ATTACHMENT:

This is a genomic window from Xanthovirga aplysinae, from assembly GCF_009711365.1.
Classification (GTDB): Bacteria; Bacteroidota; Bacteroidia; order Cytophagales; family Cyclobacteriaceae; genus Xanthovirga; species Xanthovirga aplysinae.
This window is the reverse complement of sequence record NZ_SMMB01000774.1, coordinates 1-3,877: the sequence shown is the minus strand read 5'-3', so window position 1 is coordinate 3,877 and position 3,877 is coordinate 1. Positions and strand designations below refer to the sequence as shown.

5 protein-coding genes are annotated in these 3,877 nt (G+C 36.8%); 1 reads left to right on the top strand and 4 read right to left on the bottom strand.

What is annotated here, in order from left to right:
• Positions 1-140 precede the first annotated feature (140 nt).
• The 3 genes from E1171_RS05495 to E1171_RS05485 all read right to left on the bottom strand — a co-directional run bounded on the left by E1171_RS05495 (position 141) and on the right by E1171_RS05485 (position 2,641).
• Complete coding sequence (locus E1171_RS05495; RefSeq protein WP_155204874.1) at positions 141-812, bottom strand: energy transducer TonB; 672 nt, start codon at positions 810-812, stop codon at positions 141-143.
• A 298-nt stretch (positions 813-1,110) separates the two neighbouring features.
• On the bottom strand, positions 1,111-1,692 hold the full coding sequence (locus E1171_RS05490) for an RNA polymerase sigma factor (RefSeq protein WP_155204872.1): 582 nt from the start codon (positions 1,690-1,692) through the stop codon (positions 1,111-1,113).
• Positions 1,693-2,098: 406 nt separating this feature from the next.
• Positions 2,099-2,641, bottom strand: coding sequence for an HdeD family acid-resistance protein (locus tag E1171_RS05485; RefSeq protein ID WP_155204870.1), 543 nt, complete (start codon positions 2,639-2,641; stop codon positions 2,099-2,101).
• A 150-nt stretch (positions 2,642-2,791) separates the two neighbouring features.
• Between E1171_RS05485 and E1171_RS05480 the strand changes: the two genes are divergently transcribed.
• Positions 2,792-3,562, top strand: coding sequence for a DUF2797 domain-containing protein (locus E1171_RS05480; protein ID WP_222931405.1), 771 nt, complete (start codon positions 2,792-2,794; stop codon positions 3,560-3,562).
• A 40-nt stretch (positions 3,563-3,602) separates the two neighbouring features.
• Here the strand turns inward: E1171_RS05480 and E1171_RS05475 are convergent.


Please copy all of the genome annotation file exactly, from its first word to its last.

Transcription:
This is a genomic window from Xanthovirga aplysinae, from assembly GCF_009711365.1.
Classification (GTDB): Bacteria; Bacteroidota; Bacteroidia; order Cytophagales; family Cyclobacteriaceae; genus Xanthovirga; species Xanthovirga aplysinae.
This window is the reverse complement of sequence record NZ_SMMB01000774.1, coordinates 1-3,877: the sequence shown is the minus strand read 5'-3', so window position 1 is coordinate 3,877 and position 3,877 is coordinate 1. Positions and strand designations below refer to the sequence as shown.

5 protein-coding genes are annotated in these 3,877 nt (G+C 36.8%); 1 reads left to right on the top strand and 4 read right to left on the bottom strand.

What is annotated here, in order from left to right:
• Positions 1-140 precede the first annotated feature (140 nt).
• The 3 genes from E1171_RS05495 to E1171_RS05485 all read right to left on the bottom strand — a co-directional run bounded on the left by E1171_RS05495 (position 141) and on the right by E1171_RS05485 (position 2,641).
• Complete coding sequence (locus E1171_RS05495; RefSeq protein WP_155204874.1) at positions 141-812, bottom strand: energy transducer TonB; 672 nt, start codon at positions 810-812, stop codon at positions 141-143.
• A 298-nt stretch (positions 813-1,110) separates the two neighbouring features.
• On the bottom strand, positions 1,111-1,692 hold the full coding sequence (locus E1171_RS05490) for an RNA polymerase sigma factor (RefSeq protein WP_155204872.1): 582 nt from the start codon (positions 1,690-1,692) through the stop codon (positions 1,111-1,113).
• Positions 1,693-2,098: 406 nt separating this feature from the next.
• Positions 2,099-2,641, bottom strand: coding sequence for an HdeD family acid-resistance protein (locus tag E1171_RS05485; RefSeq protein ID WP_155204870.1), 543 nt, complete (start codon positions 2,639-2,641; stop codon positions 2,099-2,101).
• A 150-nt stretch (positions 2,642-2,791) separates the two neighbouring features.
• Between E1171_RS05485 and E1171_RS05480 the strand changes: the two genes are divergently transcribed.
• Positions 2,792-3,562, top strand: coding sequence for a DUF2797 domain-containing protein (locus E1171_RS05480; protein ID WP_222931405.1), 771 nt, complete (start codon positions 2,792-2,794; stop codon positions 3,560-3,562).
• A 40-nt stretch (positions 3,563-3,602) separates the two neighbouring features.
• Here the strand turns inward: E1171_RS05480 and E1171_RS05475 are convergent.